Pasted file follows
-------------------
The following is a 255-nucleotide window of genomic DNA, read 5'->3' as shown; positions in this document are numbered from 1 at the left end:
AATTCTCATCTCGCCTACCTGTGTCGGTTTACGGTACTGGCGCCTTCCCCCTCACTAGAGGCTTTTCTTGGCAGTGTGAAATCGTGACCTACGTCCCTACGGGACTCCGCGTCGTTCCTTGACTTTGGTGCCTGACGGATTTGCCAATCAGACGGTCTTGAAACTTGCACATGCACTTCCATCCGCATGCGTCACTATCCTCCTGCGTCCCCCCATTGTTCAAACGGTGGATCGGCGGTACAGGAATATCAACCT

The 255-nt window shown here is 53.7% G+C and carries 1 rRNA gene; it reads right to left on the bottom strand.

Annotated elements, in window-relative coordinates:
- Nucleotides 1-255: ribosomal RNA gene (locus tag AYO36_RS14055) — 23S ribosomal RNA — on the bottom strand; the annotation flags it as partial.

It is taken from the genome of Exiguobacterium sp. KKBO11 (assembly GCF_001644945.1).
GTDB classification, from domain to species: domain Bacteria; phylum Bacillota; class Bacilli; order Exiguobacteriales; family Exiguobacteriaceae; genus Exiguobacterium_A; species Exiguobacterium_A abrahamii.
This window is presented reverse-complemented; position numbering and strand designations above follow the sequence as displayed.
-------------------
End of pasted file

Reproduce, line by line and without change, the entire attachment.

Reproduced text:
The following is a 255-nucleotide window of genomic DNA, read 5'->3' as shown; positions in this document are numbered from 1 at the left end:
AATTCTCATCTCGCCTACCTGTGTCGGTTTACGGTACTGGCGCCTTCCCCCTCACTAGAGGCTTTTCTTGGCAGTGTGAAATCGTGACCTACGTCCCTACGGGACTCCGCGTCGTTCCTTGACTTTGGTGCCTGACGGATTTGCCAATCAGACGGTCTTGAAACTTGCACATGCACTTCCATCCGCATGCGTCACTATCCTCCTGCGTCCCCCCATTGTTCAAACGGTGGATCGGCGGTACAGGAATATCAACCT

The 255-nt window shown here is 53.7% G+C and carries 1 rRNA gene; it reads right to left on the bottom strand.

Annotated elements, in window-relative coordinates:
- Nucleotides 1-255: ribosomal RNA gene (locus tag AYO36_RS14055) — 23S ribosomal RNA — on the bottom strand; the annotation flags it as partial.

It is taken from the genome of Exiguobacterium sp. KKBO11 (assembly GCF_001644945.1).
GTDB classification, from domain to species: domain Bacteria; phylum Bacillota; class Bacilli; order Exiguobacteriales; family Exiguobacteriaceae; genus Exiguobacterium_A; species Exiguobacterium_A abrahamii.
This window is presented reverse-complemented; position numbering and strand designations above follow the sequence as displayed.